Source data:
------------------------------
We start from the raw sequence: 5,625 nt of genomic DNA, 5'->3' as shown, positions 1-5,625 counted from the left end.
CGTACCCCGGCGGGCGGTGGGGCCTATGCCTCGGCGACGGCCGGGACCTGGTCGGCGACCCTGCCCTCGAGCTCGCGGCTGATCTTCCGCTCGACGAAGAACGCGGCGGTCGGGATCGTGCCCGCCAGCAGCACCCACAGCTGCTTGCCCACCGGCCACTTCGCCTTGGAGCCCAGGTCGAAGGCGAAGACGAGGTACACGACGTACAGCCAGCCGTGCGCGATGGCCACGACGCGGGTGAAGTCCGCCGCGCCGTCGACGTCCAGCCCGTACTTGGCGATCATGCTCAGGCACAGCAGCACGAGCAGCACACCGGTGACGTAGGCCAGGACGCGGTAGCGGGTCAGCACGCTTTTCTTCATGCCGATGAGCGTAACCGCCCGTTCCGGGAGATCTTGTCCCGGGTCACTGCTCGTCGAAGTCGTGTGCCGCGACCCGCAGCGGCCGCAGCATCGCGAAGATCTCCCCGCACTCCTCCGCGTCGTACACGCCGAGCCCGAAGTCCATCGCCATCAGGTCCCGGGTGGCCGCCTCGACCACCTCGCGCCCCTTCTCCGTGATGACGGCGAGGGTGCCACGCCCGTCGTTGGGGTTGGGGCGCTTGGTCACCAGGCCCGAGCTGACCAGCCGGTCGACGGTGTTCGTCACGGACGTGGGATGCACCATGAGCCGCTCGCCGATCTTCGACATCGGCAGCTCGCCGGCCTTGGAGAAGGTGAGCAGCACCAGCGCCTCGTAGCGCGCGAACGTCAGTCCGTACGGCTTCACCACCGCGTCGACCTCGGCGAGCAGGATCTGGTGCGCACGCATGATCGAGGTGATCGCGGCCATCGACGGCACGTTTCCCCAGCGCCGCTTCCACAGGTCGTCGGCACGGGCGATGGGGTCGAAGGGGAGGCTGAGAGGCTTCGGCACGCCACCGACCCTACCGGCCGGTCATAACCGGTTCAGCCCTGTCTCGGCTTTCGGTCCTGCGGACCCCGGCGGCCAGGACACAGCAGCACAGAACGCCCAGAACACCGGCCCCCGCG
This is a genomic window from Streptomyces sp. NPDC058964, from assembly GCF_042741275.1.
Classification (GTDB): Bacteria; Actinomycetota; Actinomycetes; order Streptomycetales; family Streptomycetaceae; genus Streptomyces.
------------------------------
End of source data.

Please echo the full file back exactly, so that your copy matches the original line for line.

We start from the raw sequence: 5,625 nt of genomic DNA, 5'->3' as shown, positions 1-5,625 counted from the left end.
CGTACCCCGGCGGGCGGTGGGGCCTATGCCTCGGCGACGGCCGGGACCTGGTCGGCGACCCTGCCCTCGAGCTCGCGGCTGATCTTCCGCTCGACGAAGAACGCGGCGGTCGGGATCGTGCCCGCCAGCAGCACCCACAGCTGCTTGCCCACCGGCCACTTCGCCTTGGAGCCCAGGTCGAAGGCGAAGACGAGGTACACGACGTACAGCCAGCCGTGCGCGATGGCCACGACGCGGGTGAAGTCCGCCGCGCCGTCGACGTCCAGCCCGTACTTGGCGATCATGCTCAGGCACAGCAGCACGAGCAGCACACCGGTGACGTAGGCCAGGACGCGGTAGCGGGTCAGCACGCTTTTCTTCATGCCGATGAGCGTAACCGCCCGTTCCGGGAGATCTTGTCCCGGGTCACTGCTCGTCGAAGTCGTGTGCCGCGACCCGCAGCGGCCGCAGCATCGCGAAGATCTCCCCGCACTCCTCCGCGTCGTACACGCCGAGCCCGAAGTCCATCGCCATCAGGTCCCGGGTGGCCGCCTCGACCACCTCGCGCCCCTTCTCCGTGATGACGGCGAGGGTGCCACGCCCGTCGTTGGGGTTGGGGCGCTTGGTCACCAGGCCCGAGCTGACCAGCCGGTCGACGGTGTTCGTCACGGACGTGGGATGCACCATGAGCCGCTCGCCGATCTTCGACATCGGCAGCTCGCCGGCCTTGGAGAAGGTGAGCAGCACCAGCGCCTCGTAGCGCGCGAACGTCAGTCCGTACGGCTTCACCACCGCGTCGACCTCGGCGAGCAGGATCTGGTGCGCACGCATGATCGAGGTGATCGCGGCCATCGACGGCACGTTTCCCCAGCGCCGCTTCCACAGGTCGTCGGCACGGGCGATGGGGTCGAAGGGGAGGCTGAGAGGCTTCGGCACGCCACCGACCCTACCGGCCGGTCATAACCGGTTCAGCCCTGTCTCGGCTTTCGGTCCTGCGGACCCCGGCGGCCAGGACACAGCAGCACAGAACGCCCAGAACACCGGCCCCCGCG
This is a genomic window from Streptomyces sp. NPDC058964, from assembly GCF_042741275.1.
Classification (GTDB): Bacteria; Actinomycetota; Actinomycetes; order Streptomycetales; family Streptomycetaceae; genus Streptomyces.